Mar 13, 2009
Brazil is in vogue in Brazil. Ever since Europeans and Americans fell in love with all things Brazilian, from caipirinhas and bossa nova to Gisele and her Havaianas flip flops, Brazilians began to see their country with new eyes. With all the new restaurants in São Paulo proudly serving banana, black bean or coconut dishes, it’s hard to believe that up until recently, native products, like cachaça (sugarcane spirit), goiabada (guava sweet) and rapadura (hardened sugarcane molasses) were shunned by top chefs. Brazilians always enjoyed their local food at home or at their favourite pub, but fine dining had to be French or Italian-based. The more imported ingredients like saffron, funghi and aspargus, the better.
The first to challenge this view were French chefs who moved to Rio in the 80’s. Laurent Suaudeau and Claude Troisgros, amazed by the exotic fruits and vegetables, introduced them into their classical French cuisine. Now, a new generation of chefs in São Paulo is following their lead, and finding sophisticated ways of cooking with Brazilian ingredients that were once considered too pedestrian.
Shortly after opening D.O.M., in 2000, Alex Atala began pairing black beans with foie gras, and giving fresh fishes from the Amazon a place of honour on his menu.
Since then the trend picked up, with the recent opening of restaurants where local takes preference over imports. At the charming Maní (pictured above), model-turned-chef Helena Rizzo and her partner Daniel Redondo (ex-Celler de Can Roca) give the humble manioc royal treatment, with a drizzle of truffle oil. A sparkly cachaça jelly and Brazil nut shavings crown her foie gras terrine.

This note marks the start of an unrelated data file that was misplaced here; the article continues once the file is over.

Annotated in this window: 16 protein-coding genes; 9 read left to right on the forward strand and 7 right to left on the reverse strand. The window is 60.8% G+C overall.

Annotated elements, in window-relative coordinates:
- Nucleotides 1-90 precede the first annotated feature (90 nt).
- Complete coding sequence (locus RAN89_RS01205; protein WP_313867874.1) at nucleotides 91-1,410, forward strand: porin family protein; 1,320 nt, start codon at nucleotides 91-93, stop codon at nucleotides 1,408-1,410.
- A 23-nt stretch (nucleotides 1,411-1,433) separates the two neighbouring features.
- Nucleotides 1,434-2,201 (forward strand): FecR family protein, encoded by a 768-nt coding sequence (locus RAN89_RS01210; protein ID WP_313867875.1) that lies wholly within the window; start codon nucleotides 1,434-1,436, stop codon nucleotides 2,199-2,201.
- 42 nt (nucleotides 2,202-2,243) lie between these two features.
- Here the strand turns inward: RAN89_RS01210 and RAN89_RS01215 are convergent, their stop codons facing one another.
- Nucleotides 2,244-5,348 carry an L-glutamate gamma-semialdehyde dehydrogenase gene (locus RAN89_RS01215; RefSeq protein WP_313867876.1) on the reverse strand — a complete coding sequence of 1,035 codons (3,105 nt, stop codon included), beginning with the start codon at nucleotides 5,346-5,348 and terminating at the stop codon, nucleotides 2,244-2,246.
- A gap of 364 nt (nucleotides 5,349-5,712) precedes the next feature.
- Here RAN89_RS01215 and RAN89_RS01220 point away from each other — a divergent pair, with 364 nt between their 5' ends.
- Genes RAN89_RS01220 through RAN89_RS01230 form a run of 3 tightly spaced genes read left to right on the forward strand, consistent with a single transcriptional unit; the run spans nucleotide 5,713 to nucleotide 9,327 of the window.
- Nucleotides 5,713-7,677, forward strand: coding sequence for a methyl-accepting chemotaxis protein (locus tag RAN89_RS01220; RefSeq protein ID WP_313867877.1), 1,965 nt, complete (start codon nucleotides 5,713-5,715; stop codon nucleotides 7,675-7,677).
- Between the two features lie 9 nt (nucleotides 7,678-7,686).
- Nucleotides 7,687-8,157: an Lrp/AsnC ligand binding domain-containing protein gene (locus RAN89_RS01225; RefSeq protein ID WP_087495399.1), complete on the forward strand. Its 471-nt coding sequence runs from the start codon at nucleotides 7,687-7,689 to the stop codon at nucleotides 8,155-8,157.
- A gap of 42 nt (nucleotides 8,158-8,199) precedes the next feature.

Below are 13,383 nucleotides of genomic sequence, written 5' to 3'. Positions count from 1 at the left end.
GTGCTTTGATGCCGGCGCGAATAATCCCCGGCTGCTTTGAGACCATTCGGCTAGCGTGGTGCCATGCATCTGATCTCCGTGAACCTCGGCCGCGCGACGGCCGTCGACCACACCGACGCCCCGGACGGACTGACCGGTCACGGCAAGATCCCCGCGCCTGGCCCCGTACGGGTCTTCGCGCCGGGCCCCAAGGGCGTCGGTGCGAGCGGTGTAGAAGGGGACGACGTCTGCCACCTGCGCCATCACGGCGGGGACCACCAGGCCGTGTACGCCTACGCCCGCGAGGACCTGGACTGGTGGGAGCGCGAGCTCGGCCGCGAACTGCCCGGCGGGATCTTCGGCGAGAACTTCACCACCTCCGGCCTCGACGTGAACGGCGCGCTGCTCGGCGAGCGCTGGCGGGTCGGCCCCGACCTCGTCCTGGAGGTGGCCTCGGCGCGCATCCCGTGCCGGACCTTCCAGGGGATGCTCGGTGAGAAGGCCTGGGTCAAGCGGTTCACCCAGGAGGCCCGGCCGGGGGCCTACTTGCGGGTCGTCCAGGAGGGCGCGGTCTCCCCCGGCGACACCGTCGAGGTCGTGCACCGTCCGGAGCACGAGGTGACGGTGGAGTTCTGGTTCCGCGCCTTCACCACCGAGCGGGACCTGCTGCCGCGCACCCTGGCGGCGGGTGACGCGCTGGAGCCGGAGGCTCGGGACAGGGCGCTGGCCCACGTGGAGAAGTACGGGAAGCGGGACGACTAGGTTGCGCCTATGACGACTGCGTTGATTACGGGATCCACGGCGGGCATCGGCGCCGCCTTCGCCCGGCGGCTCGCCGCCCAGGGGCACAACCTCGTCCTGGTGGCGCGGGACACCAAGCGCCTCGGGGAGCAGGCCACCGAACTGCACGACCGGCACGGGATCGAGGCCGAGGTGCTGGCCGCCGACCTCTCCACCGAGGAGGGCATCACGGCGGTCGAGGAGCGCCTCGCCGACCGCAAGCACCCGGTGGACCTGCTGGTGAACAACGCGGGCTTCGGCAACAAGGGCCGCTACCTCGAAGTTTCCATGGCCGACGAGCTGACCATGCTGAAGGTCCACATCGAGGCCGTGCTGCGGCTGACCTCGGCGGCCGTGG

More food expert than chef, Ana Luiza Trajano opened early in 2006 Brasil a Gosto (pictured below, its bar area) – a high-design place on a leafy, secluded street - after a long exploratory voyage throughout the country to research regional recipes and customs.
She serves lighter, up-to-date renderings of traditional dishes such as fish stew (moqueca) with rice and also her own combinations of native ingredients, such as tucunaré, an Amazonian fish, served with manioc. And a starter of queijo coalho, a white cheese that is charred on the outside, commonly eaten as a snack at the beaches of the Northeast Region (Nordeste).
At Capim Santo, in the same Jardins district, young chef Morena Leite, from Bahia state, is turning fruits like jabuticaba and pitanga into sauces, and baking ritzier versions of the coconut and guava sweets of her childhood.
Now there are even newer restaurants specializing in Brazilian food. Dalva e Dito, for one, which I described in detail here. And soon-to-open Chafariz.
Brasil a Gosto: Rua Professor Azevedo do Amaral, 70, tel. 55-11-3086-3565, Capim Santo: Al. Ministro Rocha Azevedo, 471, tel. 55-11-3068-8486 D.O.M.: Rua Barão de Capanema, 549, tel. 55-11-3088-0761 Maní: Rua Joaquim Antunes, 210, tel. 55-11-3085-4148